March Book Salute: Pink Brain, Blue Brain

6 Mar

While we’ve all been warned time and again to avoid judging a book by its cover, sometimes a book’s title can be equally misleading. When I first heard of Pink Brain, Blue Brain by Lise Eliot, I immediately thought it was a book discussing the idea that boys and girls are “hard-wired” from the start to be different. I was mistaken. Pink Brain, Blue Brain – How Small Differences Grow into Troublesome Gaps-and What We Can Do About It takes that theory to task. Supported by the authors own research in the field of neuroplasticity along with the critiques of many others’ work, Dr. Eliot demonstrates how a few, small biological differences at birth become exacerbated over time through socialization.

When Lise Eliot set out to write this book, she intended to use scientific studies comparing boys’ and girls’ brains to link any differences between the sexes to their developing skills and behaviors. She thought she would “paint a clear picture for readers of how the brain develops in pink and blue.” But as it turns out, Dr. Eliot was as surprised as most of us perusing the book store to realize that the real story here is not about how kids are “hard wired.” After finding little solid evidence of sex differences in children’s brains, Eliot drew on her own area of expertise – neuroplasticity – to explain how the brain changes in response to its own experiences and that differences may best be explained by how children spend their time.

Weaving in her own parenting perspectives, Lise Eliot communicates scientific research and theory in very accessible ways – a style I totally appreciated having no background in neuroscience myself. Also appreciated is Eliot’s understanding of the realities in which we parents live. She recognizes how difficult it is to prevent our children from being exposed to gender expectations and stereotypes while at the same time highlights the importance of challenging them.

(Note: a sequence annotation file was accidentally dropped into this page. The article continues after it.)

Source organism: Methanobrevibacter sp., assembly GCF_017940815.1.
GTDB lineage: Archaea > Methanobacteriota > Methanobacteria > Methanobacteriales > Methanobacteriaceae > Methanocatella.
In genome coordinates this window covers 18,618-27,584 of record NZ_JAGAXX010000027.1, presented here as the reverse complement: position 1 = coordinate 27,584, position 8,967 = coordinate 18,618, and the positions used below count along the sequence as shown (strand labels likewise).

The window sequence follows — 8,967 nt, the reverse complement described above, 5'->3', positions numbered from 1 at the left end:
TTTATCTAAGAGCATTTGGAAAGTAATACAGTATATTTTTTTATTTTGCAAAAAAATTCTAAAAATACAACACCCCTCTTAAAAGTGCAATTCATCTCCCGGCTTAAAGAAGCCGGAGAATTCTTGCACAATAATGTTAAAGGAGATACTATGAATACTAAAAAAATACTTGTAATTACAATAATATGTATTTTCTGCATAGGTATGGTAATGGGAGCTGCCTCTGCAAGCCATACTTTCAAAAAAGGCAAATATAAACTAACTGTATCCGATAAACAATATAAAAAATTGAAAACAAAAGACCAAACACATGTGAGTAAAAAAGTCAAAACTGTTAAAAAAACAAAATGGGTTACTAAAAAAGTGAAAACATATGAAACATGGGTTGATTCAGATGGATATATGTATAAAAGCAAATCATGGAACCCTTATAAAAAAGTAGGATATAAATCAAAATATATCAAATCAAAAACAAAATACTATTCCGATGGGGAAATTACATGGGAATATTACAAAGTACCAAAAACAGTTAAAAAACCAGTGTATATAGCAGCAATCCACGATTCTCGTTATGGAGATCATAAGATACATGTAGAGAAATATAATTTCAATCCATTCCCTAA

As Eliot explains the various causes of sex differences in children and their significance, she also aims to show the full range of human potential. Throughout the book she explores the many areas of intelligence worthy of enriching in both sexes. And as stated by the author herself, “Who wouldn’t be more successful with a fuller deck of cognitive and emotional skills?”  


2 Responses to “March Book Salute: Pink Brain, Blue Brain”

  1. Nina Badzin March 9, 2012 at 11:01 am #

    Interesting!! I’m always torn on this stuff . . . I don’t want to limit my kids to gender expectations. At the same time, I don’t want to spend their childhood going out of my way to force them out of what they like. If Sam doesn’t want to play with dolls, I don’t want to force him in the spirit of breaking him out of his gender role. You know what I mean?

    Sounds like a good read though. . . Peggy Orenstein’s too.

    • Hillary Manaster March 9, 2012 at 2:08 pm #

      I definitely know what you mean. It’s not about *forcing* neutrality or cross gender interests – it’s about preventing our kids from being limited by gender expectations. Why take kids away from things they like or force them to engage with things that don’t interest them? Kids should be free to explore their options – sometimes their interests are gender-typical, sometimes they’re. But wherever their most personal interests lie, there is always room to discover something new and explore some common ground with peers. So it’s not so much about exposing kids to experiences typical of the other gender as it is about exposing kids to more *experiences.* And if those experiences allow boys and girls to engage with each other in positive ways…..well even better!

      Sent from my iPad

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